Younger Americans are more mobile than ever, may move to Boston

As the United States economy strengthens, homebuyers will begin to look for available properties that are affordable and are located in cities with a plethora of work opportunities. New census data looks at U.S. migration as mobility revives in 2012. The latest report shows that young adults between 25 and 29 years of age are the primary out-of-state movers over the past 12 months, according to The Boston Globe. Many of these people set out on their own to test urban job marketers in areas like Washington, D.C., Denver, Portland, Oregon, Seattle, Austin and Boston.

Factor in new projects that will bring 300-square-foot homes for sale in Boston, and younger buyers may be even more compelled to relocate to the Hub. These properties are called micro-apartments, and the units are meant to attract young, single adults.

"Footloose young singles are forming the leading edge of the coming migration wave," Brookings Institution demographer William H. Frey said to the news source. He attributed the jump in mobility to high demand among young adults who are ready to move for a job at a moment's notice.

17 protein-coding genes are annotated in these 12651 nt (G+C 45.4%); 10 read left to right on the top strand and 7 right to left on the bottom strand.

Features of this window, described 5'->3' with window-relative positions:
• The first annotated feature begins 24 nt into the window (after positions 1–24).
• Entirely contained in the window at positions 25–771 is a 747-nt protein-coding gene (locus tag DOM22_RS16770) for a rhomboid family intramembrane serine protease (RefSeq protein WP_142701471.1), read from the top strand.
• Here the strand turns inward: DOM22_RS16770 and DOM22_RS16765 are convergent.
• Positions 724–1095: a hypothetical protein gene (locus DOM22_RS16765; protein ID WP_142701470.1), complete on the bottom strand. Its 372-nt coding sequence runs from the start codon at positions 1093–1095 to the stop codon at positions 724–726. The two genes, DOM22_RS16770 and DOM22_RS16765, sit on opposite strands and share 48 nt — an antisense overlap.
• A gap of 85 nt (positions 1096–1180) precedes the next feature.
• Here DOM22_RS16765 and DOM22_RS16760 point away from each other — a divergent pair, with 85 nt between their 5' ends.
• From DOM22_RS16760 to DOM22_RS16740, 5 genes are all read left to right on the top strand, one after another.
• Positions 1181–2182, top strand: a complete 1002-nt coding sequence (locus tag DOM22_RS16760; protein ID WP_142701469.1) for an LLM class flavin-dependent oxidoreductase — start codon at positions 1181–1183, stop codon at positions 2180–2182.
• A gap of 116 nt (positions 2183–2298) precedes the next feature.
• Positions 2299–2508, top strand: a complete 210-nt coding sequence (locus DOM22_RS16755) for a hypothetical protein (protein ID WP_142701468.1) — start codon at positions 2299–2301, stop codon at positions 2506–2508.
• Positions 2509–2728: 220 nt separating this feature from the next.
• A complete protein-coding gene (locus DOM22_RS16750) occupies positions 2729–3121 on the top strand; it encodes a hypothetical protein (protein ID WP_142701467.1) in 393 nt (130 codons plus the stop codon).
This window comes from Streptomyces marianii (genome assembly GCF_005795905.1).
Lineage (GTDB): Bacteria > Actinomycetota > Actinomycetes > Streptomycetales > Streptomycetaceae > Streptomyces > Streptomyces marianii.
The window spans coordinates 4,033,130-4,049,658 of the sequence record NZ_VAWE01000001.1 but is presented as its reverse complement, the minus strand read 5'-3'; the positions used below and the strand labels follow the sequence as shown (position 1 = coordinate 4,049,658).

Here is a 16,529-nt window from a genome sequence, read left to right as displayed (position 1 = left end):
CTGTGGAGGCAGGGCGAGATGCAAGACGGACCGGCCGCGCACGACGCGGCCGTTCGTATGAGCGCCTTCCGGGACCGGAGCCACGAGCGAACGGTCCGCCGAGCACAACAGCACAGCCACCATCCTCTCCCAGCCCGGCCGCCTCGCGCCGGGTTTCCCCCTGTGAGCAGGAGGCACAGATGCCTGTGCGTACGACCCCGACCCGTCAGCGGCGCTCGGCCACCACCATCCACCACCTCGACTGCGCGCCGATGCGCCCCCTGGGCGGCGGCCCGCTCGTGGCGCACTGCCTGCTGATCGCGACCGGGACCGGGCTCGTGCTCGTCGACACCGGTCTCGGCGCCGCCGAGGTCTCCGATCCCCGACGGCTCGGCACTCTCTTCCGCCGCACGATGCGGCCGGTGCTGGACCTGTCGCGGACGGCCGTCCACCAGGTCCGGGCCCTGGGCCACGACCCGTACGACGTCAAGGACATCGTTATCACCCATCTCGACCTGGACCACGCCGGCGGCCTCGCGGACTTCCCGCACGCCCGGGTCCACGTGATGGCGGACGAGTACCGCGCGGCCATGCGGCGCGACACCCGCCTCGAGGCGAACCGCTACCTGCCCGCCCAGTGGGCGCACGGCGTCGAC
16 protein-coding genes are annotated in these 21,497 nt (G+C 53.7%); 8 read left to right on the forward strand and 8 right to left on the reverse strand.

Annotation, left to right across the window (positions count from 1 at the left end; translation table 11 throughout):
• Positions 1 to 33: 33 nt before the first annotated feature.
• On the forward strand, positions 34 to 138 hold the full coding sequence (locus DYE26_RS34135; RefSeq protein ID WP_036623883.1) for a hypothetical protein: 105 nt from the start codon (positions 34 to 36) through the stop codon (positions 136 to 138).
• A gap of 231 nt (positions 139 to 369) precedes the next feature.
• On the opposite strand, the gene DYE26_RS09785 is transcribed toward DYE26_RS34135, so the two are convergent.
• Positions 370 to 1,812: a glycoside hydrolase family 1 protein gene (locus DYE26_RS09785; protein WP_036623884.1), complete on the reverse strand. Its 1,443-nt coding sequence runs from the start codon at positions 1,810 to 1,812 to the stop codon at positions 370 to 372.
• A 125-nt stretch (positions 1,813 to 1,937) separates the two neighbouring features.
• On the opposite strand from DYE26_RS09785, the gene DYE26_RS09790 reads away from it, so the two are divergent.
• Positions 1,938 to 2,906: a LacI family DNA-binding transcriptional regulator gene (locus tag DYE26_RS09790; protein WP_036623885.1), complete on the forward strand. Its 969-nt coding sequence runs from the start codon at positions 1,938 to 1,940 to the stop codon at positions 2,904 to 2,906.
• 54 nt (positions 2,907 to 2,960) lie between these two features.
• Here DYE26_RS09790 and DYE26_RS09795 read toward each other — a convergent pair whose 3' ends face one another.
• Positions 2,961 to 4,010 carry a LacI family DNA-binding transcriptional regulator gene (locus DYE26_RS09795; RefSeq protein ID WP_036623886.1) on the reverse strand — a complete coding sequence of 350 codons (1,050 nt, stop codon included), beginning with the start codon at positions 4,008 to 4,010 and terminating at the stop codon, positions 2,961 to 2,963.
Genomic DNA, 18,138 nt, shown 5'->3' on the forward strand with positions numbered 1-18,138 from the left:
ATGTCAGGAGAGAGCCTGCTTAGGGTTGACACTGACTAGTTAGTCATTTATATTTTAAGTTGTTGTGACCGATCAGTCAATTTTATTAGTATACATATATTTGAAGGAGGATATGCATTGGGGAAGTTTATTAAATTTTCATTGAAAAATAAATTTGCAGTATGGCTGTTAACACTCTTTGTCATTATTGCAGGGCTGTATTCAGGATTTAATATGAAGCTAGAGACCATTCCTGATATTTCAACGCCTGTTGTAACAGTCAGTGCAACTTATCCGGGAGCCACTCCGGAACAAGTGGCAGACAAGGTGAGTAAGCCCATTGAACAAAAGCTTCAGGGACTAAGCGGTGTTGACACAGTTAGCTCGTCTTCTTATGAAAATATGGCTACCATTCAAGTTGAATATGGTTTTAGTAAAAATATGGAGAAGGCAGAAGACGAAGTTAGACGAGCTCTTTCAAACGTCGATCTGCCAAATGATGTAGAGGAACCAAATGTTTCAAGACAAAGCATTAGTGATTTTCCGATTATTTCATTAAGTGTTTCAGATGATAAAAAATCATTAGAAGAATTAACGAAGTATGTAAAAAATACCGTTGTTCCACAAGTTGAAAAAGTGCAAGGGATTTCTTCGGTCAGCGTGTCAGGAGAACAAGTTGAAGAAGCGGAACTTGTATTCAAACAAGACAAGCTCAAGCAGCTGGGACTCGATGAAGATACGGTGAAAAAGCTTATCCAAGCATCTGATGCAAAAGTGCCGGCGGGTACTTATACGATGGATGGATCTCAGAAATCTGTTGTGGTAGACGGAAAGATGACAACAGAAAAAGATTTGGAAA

The recent census data shows that about 1.7 percent of the U.S. population moved across state lines to a new property in the 12-month period ending March 2012, which is up from 1.6 percent during the same time frame last year. Approximately 2.8 percent of young adults ages 25 to 29 moved in the last 12 months - up from 3.4 percent year-over-year, and the highest rate since 2005 when 5 percent of younger Americans relocated.

To encourage an even greater number of young adults to move into real estate in Boston, recent housing data from The Warren Group paints a more affordable picture of the urban landscape, and sales continue to rise. Prices of single-family homes in the Bay State slipped below $300,000 in September 2012, the first time since May 2012 that the median price hit that low of a mark, the Warren Group said in a statement.

However, sales continued to thrive, with 3,791 single-family homes going under agreement in Massachusetts last month - up 8 percent year-over-year. With median price down, and sales up, more people have invested in property because the state offers affordable units. While this trend won't continue for long, today may be the ideal time to buy, especially for younger people looking to relocate.